Of course, Swami will be here in a few weeks. I can see him right in my own backyard. And that was one of the things I noticed even before I left, of course. Nothing new there. I wasn’t leaving to find anything in Ireland that I could not find here. There was nothing in Ireland or elsewhere than I couldn’t do here, in fact maybe more of it here. That felt like a rationalization for going home (or before I left for not going), though, and from my stressed state, it was.

I imagine I could have gotten enough together to get back if I had gone on, but I was in that state of worry that keeps me from thinking clearly and didn’t get it clear enough to see my choices. 

At the same time, Aubrey keeps telling me how she doesn’t know how she would have gotten through the move without me. I’m living in one bedroom and the rest of the house is currently covered in plastic and being painted. I believe I will be able to open the refrigerator and kitchen cabinets again by Friday. The place is empty except for a few things I have and a little clutter in the basement. I’ll live here till the place sells unless something else comes up sooner.

So, not knowing how to talk about all of this is why I have not written much about Ireland. I was all busy doing image management. I didn’t realize it. And I didn’t want to look at it. I got to do The Work last Tuesday and realized how much energy and how much of my life is spent on this. I cried for half an hour first, though. I could not see it at all. I did not want to go there. I was still trying to look good.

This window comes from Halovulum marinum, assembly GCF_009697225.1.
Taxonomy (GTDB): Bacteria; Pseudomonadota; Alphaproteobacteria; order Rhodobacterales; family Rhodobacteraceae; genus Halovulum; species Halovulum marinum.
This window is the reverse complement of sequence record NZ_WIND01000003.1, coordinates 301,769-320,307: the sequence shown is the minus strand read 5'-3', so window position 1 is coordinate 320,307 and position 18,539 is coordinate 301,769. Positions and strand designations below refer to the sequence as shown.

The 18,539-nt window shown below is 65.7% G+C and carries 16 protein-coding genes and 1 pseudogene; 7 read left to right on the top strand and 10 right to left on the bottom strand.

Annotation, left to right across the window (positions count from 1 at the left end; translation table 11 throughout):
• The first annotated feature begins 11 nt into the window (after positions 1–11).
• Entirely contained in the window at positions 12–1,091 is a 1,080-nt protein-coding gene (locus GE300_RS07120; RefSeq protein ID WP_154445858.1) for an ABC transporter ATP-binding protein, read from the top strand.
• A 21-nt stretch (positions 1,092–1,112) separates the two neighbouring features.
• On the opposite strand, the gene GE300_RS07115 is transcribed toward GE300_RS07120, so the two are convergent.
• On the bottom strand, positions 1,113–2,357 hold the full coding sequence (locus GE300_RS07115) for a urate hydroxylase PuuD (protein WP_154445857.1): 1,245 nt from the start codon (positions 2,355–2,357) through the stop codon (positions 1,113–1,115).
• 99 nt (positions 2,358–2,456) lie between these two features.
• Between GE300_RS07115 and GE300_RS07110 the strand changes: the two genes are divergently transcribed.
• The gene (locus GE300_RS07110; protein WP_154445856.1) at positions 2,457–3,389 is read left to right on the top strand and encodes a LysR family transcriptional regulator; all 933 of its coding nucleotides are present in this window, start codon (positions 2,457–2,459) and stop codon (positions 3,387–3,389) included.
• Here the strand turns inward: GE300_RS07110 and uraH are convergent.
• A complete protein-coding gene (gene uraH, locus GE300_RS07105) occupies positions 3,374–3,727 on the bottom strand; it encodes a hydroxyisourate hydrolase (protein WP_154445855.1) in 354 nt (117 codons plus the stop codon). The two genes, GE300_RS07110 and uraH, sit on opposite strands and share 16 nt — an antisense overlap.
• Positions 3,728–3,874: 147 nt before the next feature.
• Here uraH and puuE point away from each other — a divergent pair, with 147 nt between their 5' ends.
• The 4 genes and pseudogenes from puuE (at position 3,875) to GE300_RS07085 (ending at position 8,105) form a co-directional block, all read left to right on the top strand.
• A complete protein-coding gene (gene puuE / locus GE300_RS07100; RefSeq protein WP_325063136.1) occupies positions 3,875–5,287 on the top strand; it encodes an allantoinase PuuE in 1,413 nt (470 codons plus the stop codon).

So many people had helped me to get there. I was supposed to be feeling grateful and having a wonderful experience, but I was not. I didn’t feel like I could be honest with anyone about that.

Frankly, I hated Ireland for days at a time. I was bored. I was restless. I didn’t know what to do or where to go next. I was panicky, really. I finally got honest enough to say it that way to my friend, Erica, yesterday, and then I found myself writing to Ruth in a little more detail, and the next thing you know, I finally felt like I could write honestly about it for this blog.

It’s hard to say you hate something when you have worked so hard to get there. And it’s not that there was anything wrong with Ireland. There wasn’t. It’s just a place. I was just too “blind and stupid” to be clear about it and enjoy it. Once I got clear, all was bliss again.

But then I got home, and immediately immersed myself in someone else’s problems and worked on Aubrey’s house. I didn’t make time to stop and think about Ireland even though Aubrey was urging me to take a couple of days to myself and let her do the packing. Actually, I was getting stressed again and her stress was just a cover for my own.

I can now see several things I will change the next time I head out for something like this. From a different, less stressed, perspective, it was an incredible learning experience. I would not trade it. It is embarrassing in some ways, yes, but there’s not much I can do about that.

Wonder what’s next?


“Stress makes us blind and stupid.”

                       – Steven Sashen, Quantum Wealth workbook


One Response to ““Stress Makes Us Blind and Stupid””